Saturday, January 29, 2011

The Primeval Tower Mound in the Book of Ether, Book of Abraham Facsimile 2, and Egyptian Heliopolis

As many as three names in the brief Jaredite onomasticon, Gilead, Gilgal, and Gilgah, signify standing stones or standing circles of stone, an indication of the archaic megalithic nature of Jaredite civilization. The Book of Ether is clear: Jared and his people all come from the place of a "great tower."
(For the Book of Ether:

Yet another window onto the universal concern with raising great stone centers for assembly and remembrance--to "remember how great things the Lord had done for their fathers" (Ether 6)--comes from the 13th Chapter of Ether:

2 For he truly told them of all things, from the beginning of man; and that after the waters had receded‍ from off the face of this land‍ it became a choice land above all other lands, a chosen land of the Lord; wherefore the Lord would have that all men should serve‍ him who dwell upon the face thereof;

3 And that it was the place of the New Jerusalem, which should come‍ down out of heaven, and the holy sanctuary of the Lord.

No place in Egyptian literature better describes the purpose behind the enterprise of raising monumental pillars on top of mounds, or places of emergence, and thus "marking the first land to emerge from the great waters, the place where the sun first rose on the day of creation," an event newly celebrated at the season of the Nile flood (Hugh Nibley and Michael Rhodes, One Eternal Round, 171). Preeminent above all Egypt's sacred centers was 'Iwnw (Stone Pillar), which the Greeks called Heliopolis (Sun City), at center of which stood the ben-ben pillar, originally raised on a mound (see One Eternal Round, 172). Indeed: "The hieroglyph for a sacred mound (j3.t), is a mound surrounded by standing stones," what the Semitic peoples call ha-gilgal (One Eternal Round, 172). A gilgal is a stone circle set on a circular mound as a memorial of "how great things" the Lord had done for their Israelite fathers.

For Ether, all Jaredite territory, from the moment of creation, or birth from the waters, becomes the sacred emergent land, marked off by a sacred fence above and from all other lands. America becomes the place of the New Creation, the New Year, the New Place of Assembly, even the New Jerusalem.

A stunning vignette in the Book of the Dead of Khonsu-mes (Dynasty 21) so depicts the Mound of Creation, upon its emergence from the waters, as the symbolic representation of the whole land, washed and purified by Isis and Nephthys and prepared for life by the eight beings who represent, or bring about, the First Time, Order, and also promise the continuing renewal of life, time, and order (see Ancient Egypt, ed., David Silverman, 120-1; see also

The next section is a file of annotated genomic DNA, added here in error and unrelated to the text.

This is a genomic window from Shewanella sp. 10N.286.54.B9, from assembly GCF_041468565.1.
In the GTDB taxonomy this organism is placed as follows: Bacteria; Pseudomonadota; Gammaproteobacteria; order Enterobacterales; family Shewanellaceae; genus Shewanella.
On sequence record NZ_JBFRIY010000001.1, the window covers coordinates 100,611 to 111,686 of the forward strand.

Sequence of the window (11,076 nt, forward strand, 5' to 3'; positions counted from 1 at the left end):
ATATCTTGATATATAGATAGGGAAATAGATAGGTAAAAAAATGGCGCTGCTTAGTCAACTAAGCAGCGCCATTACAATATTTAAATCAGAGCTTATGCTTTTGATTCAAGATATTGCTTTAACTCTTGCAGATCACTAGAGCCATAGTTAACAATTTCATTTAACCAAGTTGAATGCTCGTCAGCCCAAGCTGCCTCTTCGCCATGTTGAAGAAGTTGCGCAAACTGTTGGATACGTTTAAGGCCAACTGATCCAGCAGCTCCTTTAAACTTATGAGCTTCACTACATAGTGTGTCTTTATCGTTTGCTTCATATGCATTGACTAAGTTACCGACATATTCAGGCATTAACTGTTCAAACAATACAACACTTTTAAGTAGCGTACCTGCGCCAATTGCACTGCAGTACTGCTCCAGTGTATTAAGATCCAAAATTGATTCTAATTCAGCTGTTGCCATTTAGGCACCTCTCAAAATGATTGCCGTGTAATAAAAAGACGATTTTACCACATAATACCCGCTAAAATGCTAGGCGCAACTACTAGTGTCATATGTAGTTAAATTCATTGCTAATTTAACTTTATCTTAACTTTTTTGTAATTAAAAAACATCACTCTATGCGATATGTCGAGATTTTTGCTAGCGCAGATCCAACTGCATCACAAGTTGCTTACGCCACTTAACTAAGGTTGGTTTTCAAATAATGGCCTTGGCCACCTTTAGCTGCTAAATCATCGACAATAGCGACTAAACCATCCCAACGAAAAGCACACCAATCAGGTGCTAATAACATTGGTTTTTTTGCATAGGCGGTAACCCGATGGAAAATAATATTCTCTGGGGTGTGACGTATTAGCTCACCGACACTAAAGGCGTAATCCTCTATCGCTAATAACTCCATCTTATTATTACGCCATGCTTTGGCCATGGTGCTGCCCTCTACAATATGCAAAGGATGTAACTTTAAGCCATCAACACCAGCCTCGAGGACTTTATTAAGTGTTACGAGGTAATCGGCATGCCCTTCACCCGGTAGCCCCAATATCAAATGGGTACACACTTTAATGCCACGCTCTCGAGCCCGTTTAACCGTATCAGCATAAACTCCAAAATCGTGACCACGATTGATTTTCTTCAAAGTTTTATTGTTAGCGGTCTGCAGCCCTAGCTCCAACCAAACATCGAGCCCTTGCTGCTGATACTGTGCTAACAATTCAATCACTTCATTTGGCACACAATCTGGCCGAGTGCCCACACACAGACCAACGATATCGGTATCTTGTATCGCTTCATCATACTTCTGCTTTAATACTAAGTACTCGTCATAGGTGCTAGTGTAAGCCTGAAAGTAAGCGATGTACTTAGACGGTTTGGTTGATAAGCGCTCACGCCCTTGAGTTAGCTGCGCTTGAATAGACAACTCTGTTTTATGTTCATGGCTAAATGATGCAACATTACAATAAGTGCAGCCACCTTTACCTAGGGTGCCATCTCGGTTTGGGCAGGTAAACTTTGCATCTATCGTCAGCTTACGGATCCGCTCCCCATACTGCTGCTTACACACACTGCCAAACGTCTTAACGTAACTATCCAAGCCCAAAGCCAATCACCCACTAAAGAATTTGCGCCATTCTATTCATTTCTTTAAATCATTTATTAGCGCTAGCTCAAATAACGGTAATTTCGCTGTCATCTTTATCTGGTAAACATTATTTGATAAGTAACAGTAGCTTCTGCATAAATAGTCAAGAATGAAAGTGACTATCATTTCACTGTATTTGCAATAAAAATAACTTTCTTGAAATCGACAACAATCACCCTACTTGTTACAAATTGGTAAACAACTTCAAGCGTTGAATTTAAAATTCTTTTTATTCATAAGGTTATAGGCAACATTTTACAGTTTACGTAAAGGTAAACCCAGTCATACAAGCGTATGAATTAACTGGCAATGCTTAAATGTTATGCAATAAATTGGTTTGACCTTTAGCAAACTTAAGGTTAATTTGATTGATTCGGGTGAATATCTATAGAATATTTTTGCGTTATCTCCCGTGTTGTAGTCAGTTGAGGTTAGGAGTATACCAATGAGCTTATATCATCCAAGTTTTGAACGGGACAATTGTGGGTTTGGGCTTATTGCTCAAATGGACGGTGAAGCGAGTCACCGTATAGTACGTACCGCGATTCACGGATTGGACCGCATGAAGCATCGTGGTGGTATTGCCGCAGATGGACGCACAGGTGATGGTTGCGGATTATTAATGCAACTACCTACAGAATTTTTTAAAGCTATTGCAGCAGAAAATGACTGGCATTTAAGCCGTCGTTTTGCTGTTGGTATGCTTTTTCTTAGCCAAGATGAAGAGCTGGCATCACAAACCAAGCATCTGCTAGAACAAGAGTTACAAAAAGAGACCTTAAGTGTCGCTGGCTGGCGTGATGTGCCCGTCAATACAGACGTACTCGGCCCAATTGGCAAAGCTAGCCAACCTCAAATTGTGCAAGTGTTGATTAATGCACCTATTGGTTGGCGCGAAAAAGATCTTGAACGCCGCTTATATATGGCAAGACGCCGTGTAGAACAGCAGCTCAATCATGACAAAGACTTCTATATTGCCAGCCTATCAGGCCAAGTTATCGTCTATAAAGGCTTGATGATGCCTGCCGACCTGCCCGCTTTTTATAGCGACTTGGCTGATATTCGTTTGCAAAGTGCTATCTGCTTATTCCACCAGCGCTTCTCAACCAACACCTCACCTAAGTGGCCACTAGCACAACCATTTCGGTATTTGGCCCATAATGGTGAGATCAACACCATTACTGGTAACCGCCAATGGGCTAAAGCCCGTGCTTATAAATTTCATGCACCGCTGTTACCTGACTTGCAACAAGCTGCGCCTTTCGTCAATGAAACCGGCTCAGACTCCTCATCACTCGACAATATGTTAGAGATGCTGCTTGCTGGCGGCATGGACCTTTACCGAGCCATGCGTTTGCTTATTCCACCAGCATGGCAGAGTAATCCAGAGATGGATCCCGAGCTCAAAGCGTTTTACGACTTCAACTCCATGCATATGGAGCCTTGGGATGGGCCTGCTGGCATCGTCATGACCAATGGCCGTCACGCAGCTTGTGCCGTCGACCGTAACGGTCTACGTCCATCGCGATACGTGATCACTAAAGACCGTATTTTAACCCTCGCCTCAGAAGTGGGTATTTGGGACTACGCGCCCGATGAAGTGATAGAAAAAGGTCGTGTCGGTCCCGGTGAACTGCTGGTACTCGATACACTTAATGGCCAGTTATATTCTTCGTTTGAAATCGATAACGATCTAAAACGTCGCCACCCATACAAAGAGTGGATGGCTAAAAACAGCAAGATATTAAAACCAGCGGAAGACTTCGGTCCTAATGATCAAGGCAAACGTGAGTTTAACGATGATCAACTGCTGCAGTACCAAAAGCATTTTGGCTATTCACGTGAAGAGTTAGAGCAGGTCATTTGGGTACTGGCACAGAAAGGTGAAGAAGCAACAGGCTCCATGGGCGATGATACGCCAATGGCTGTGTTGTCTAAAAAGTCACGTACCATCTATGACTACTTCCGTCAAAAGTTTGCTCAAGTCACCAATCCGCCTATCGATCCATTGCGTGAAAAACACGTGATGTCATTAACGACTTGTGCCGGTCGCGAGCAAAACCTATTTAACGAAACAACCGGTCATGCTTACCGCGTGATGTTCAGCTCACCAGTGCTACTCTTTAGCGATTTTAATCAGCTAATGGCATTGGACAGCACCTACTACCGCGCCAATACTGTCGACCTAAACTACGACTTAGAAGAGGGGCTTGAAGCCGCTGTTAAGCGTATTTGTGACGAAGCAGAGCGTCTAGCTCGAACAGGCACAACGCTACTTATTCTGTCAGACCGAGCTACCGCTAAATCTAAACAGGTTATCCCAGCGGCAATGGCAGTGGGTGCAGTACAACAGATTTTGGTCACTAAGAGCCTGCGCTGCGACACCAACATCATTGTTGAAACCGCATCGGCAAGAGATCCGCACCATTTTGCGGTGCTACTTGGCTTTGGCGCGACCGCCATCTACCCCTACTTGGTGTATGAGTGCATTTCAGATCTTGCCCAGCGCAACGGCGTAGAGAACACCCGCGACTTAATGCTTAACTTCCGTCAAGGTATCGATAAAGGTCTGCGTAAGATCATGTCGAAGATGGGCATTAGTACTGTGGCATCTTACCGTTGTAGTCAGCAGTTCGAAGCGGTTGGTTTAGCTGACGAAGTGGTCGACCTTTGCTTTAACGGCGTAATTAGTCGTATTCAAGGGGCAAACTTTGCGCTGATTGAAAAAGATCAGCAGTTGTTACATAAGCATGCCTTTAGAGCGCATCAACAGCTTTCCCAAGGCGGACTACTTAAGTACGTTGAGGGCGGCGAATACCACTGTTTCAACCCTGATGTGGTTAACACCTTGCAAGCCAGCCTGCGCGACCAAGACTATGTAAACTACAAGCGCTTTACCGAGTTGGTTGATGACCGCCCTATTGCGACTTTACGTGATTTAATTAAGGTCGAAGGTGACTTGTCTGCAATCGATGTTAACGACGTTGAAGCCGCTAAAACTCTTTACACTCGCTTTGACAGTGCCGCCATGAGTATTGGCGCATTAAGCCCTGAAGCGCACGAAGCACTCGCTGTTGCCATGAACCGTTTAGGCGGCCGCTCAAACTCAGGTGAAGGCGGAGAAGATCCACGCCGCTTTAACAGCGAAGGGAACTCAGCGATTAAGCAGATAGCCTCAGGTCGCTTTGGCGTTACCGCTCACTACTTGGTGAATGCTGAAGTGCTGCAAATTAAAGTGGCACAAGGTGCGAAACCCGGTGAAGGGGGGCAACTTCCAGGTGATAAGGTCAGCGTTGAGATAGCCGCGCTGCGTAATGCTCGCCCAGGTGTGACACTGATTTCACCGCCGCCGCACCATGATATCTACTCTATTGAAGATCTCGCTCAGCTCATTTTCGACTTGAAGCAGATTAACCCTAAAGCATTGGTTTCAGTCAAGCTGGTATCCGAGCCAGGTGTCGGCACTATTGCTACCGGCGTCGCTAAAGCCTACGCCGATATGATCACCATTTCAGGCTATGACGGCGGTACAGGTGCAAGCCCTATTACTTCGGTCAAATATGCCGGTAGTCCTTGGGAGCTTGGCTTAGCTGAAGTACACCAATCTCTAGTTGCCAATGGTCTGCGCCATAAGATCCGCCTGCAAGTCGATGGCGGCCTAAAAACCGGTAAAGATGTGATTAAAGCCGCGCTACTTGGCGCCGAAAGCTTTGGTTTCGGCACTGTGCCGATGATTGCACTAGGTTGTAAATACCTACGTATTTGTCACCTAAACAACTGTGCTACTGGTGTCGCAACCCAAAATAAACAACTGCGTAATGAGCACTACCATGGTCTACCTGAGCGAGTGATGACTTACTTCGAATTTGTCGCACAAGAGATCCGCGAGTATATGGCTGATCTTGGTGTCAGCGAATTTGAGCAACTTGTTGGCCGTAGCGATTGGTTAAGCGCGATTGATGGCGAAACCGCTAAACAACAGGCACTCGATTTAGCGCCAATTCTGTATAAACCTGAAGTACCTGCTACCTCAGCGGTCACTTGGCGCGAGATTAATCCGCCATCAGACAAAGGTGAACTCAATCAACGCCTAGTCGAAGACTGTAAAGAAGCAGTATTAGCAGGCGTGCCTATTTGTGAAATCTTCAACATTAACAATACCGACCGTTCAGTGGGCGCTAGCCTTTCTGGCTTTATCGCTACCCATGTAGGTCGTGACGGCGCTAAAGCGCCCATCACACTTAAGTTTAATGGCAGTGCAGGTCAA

The archaic Jaredite text, in form and feel, better matches the Egyptian scenario than anything else; we're not dealing with a mere reworking of John's Revelation here:

After the [primeval] waters [of Nun], [even the waters of the Nile], had receded from off the face of this land [of Kuma, ie, Egypt, or 'Iwnw, Heliopolis], [Kuma] became a choice land above all other lands [Egypt was anciently known as "the temple of the whole world"], a chosen land of [Atum-Re, i.e., the god of creation]; wherefore the Lord would have that all men should serve him who dwell upon the face thereof [the great assembly or panegyris to which all men gather to celebrate the New Year].

Hugh Nibley notes how megaliths were "territorial markers" that "celebrate the greatness of a ruler or tribe and draw the world to them from a distance," One Eternal Round, 171-2. Going back to Ether, we find yet another significant Jaredite name, "the plains of Heshlon" (h-sh-l ~ Arabic h-sh-r/h-s-d + morpheme of place -on). Heshlon, like Gilgal, whispers of the archaic rites, for heshl- comes from an archaic Semitic root, and Heshl-on signifies an open field or place of gathering and assembly (Ether 13:28). Such a place serves well for a fair fight, and thus made for a natural battleground. It may have been an archaic center of Assembly. The Quranic instance is hasharnaahum ("We shall gather them together"; verb hashara, yahshuru, to collect, gather together, raise from the dead":

And that it was the place of the New Jerusalem [Iunu, Pillar City], which should come down out of heaven [in Egyptian writings the primary locus of Heliopolis is in heaven, then on earth], and the holy sanctuary of Atum-Re, i.e., the Sanctuary of the ben-ben stone, the place so prominently featured, says Nibley, on the encircling oceanic rim of Facsimile 2 of the Book of Abraham.

The connection with Facsimile 2 is no happenstance either, for no text more fully explains the purpose and meaning of that striking representation, or map, of cosmic governance and of creation's unceasing cycle than does Ether 13. Facsimile 2, which at once celebrates birth of sun and of state, depicts the moment of emergence of the mound and sun from the primeval waters, these last represented by the rim. The rim also depicts the stone markers (the Heliopolitan pillars) that set the bounds of governance. How striking that so much--if not all--of the brief Book of Abraham speaks to the same motifs: receding waters, the foundation of universal governance, hills and altars, and descent from heaven. No wonder the facsimile makes up an essential part of Abraham's books: it perfectly encompasses the entire theme of order and creation in heaven and on earth.

Abraham, the Facsimiles, and the Book of Ether: each reflects the other in full thematic unity.

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